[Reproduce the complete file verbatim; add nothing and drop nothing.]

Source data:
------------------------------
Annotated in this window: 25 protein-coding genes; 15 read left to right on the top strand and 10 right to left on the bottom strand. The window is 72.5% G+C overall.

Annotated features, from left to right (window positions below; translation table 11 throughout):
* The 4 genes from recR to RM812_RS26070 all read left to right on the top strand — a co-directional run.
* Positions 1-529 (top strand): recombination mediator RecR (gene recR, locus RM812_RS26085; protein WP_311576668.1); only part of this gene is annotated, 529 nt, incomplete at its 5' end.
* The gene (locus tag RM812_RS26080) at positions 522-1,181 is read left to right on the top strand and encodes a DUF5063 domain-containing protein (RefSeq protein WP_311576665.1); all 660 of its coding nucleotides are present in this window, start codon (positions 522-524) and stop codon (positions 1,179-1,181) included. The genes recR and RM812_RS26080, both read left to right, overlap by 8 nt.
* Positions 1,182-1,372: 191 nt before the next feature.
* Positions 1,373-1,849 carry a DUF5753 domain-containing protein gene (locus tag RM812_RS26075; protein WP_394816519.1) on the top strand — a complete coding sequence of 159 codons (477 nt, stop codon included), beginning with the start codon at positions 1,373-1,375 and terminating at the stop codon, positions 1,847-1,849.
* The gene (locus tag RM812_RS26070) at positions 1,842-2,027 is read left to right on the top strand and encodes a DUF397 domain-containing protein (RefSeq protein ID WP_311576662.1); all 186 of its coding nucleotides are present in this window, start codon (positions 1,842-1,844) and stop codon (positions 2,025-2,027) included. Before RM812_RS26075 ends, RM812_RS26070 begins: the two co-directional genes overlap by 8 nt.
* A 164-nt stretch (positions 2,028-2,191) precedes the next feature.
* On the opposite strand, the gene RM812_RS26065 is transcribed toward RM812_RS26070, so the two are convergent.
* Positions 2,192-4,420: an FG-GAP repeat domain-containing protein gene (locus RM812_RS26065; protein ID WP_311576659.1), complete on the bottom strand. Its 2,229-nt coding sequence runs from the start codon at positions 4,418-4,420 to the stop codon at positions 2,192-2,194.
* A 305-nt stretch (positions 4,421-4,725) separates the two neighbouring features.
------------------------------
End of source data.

Annotated in this window: 25 protein-coding genes; 15 read left to right on the top strand and 10 right to left on the bottom strand. The window is 72.5% G+C overall.

Annotated features, from left to right (window positions below; translation table 11 throughout):
* The 4 genes from recR to RM812_RS26070 all read left to right on the top strand — a co-directional run.
* Positions 1-529 (top strand): recombination mediator RecR (gene recR, locus RM812_RS26085; protein WP_311576668.1); only part of this gene is annotated, 529 nt, incomplete at its 5' end.
* The gene (locus tag RM812_RS26080) at positions 522-1,181 is read left to right on the top strand and encodes a DUF5063 domain-containing protein (RefSeq protein WP_311576665.1); all 660 of its coding nucleotides are present in this window, start codon (positions 522-524) and stop codon (positions 1,179-1,181) included. The genes recR and RM812_RS26080, both read left to right, overlap by 8 nt.
* Positions 1,182-1,372: 191 nt before the next feature.
* Positions 1,373-1,849 carry a DUF5753 domain-containing protein gene (locus tag RM812_RS26075; protein WP_394816519.1) on the top strand — a complete coding sequence of 159 codons (477 nt, stop codon included), beginning with the start codon at positions 1,373-1,375 and terminating at the stop codon, positions 1,847-1,849.
* The gene (locus tag RM812_RS26070) at positions 1,842-2,027 is read left to right on the top strand and encodes a DUF397 domain-containing protein (RefSeq protein ID WP_311576662.1); all 186 of its coding nucleotides are present in this window, start codon (positions 1,842-1,844) and stop codon (positions 2,025-2,027) included. Before RM812_RS26075 ends, RM812_RS26070 begins: the two co-directional genes overlap by 8 nt.
* A 164-nt stretch (positions 2,028-2,191) precedes the next feature.
* On the opposite strand, the gene RM812_RS26065 is transcribed toward RM812_RS26070, so the two are convergent.
* Positions 2,192-4,420: an FG-GAP repeat domain-containing protein gene (locus RM812_RS26065; protein ID WP_311576659.1), complete on the bottom strand. Its 2,229-nt coding sequence runs from the start codon at positions 4,418-4,420 to the stop codon at positions 2,192-2,194.
* A 305-nt stretch (positions 4,421-4,725) separates the two neighbouring features.